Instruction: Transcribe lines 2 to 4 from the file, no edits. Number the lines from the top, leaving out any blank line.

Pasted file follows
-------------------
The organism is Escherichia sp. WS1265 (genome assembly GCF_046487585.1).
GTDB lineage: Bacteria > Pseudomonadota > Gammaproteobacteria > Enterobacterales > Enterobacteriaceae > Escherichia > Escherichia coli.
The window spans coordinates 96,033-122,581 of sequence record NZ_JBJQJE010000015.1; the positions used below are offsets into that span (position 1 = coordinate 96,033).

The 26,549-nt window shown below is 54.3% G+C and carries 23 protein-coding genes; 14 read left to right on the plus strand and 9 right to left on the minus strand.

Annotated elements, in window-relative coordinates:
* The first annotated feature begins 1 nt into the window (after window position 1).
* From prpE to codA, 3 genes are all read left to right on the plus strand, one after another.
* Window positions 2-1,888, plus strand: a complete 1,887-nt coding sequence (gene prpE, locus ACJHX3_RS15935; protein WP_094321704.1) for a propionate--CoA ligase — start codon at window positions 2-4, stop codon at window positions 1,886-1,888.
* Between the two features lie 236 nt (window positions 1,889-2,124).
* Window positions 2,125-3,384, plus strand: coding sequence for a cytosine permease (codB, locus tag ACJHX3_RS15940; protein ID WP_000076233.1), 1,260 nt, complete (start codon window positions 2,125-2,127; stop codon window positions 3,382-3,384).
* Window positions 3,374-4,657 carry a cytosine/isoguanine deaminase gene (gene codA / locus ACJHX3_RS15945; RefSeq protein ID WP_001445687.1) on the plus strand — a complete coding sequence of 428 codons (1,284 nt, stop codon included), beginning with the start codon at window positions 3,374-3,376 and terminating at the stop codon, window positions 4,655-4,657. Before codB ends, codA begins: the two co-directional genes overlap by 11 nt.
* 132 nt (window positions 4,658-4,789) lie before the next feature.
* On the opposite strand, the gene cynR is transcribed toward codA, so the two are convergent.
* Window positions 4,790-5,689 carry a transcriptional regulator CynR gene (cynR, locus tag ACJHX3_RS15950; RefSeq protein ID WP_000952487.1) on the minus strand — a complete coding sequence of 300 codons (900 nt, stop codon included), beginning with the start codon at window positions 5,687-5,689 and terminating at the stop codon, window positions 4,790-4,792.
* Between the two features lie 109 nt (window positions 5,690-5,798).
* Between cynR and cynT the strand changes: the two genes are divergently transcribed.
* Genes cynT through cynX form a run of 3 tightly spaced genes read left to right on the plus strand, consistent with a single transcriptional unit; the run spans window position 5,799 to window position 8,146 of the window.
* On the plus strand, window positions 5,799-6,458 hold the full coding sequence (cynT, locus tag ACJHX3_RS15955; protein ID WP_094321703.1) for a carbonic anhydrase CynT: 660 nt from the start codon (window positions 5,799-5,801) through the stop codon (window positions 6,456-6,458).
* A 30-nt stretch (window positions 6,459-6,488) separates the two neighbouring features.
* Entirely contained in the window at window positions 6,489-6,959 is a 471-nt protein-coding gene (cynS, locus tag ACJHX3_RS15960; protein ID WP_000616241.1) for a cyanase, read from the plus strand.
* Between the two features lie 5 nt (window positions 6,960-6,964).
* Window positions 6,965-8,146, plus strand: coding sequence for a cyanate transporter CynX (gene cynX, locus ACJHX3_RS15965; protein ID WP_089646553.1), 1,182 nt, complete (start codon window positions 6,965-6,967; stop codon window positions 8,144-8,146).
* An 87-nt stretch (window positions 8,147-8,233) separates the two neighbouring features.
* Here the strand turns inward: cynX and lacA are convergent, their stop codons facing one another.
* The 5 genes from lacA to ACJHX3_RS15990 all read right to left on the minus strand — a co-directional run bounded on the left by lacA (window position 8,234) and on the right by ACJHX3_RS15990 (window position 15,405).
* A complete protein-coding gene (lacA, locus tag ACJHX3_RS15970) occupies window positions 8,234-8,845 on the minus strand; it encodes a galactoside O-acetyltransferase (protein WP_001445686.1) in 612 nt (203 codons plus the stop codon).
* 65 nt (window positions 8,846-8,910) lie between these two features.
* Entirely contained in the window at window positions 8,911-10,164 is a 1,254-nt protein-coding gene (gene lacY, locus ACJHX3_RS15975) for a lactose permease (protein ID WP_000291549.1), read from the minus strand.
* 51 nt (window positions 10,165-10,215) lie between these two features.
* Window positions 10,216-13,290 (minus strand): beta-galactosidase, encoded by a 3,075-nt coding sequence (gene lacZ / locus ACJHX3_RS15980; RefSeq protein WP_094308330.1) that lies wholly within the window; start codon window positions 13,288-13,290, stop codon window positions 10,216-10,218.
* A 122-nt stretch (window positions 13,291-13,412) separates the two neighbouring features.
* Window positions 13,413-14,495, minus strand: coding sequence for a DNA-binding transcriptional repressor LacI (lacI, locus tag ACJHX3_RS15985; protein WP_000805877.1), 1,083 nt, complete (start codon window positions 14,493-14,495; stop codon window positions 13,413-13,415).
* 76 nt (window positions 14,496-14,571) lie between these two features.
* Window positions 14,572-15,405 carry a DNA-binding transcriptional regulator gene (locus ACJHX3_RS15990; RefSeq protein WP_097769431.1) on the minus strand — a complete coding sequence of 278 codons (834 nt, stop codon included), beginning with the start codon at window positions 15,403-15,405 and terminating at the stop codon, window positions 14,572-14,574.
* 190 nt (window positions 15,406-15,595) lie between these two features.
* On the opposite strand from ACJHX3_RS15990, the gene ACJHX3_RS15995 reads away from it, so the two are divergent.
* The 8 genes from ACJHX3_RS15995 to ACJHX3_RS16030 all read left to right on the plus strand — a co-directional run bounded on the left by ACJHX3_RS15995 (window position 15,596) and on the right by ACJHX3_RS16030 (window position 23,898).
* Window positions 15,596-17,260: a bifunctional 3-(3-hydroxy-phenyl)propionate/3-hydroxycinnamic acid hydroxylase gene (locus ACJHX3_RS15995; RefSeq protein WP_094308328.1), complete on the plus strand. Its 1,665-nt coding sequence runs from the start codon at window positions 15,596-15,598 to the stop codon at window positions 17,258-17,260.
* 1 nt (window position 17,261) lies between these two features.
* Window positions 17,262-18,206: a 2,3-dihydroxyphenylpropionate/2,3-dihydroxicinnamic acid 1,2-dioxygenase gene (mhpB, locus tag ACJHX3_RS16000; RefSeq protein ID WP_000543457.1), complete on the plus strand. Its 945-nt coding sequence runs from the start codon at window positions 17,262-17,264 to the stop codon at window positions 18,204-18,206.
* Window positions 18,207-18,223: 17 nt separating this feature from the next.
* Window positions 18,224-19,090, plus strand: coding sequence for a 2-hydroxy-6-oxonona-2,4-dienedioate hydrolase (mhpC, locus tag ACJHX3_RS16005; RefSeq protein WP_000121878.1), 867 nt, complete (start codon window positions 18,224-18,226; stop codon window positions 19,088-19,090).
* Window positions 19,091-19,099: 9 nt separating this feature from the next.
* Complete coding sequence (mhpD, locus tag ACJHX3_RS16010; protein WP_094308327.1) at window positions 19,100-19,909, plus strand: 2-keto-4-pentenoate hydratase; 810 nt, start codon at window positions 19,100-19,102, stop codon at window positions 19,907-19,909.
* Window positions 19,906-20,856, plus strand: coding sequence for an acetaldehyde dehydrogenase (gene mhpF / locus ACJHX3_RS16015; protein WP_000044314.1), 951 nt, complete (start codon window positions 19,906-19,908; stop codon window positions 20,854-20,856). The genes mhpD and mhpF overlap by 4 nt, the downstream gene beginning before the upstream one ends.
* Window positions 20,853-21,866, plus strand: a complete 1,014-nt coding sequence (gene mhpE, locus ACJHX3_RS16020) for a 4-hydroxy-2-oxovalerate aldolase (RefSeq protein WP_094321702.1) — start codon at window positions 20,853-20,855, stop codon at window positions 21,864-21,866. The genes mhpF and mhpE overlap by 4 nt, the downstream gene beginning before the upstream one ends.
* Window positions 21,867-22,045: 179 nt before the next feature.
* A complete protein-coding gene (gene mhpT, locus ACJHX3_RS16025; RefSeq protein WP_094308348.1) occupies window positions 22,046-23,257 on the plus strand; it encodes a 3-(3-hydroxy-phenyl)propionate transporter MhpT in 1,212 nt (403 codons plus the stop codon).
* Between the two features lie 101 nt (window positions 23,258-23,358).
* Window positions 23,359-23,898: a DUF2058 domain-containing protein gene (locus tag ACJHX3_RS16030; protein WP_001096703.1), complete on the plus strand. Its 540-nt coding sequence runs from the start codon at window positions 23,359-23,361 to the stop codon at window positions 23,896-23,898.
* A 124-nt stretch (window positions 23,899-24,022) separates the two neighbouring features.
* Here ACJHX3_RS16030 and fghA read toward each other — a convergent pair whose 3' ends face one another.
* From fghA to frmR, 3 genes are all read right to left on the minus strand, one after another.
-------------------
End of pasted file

GTDB lineage: Bacteria > Pseudomonadota > Gammaproteobacteria > Enterobacterales > Enterobacteriaceae > Escherichia > Escherichia coli.
The window spans coordinates 96,033-122,581 of sequence record NZ_JBJQJE010000015.1; the positions used below are offsets into that span (position 1 = coordinate 96,033).

The 26,549-nt window shown below is 54.3% G+C and carries 23 protein-coding genes; 14 read left to right on the plus strand and 9 right to left on the minus strand.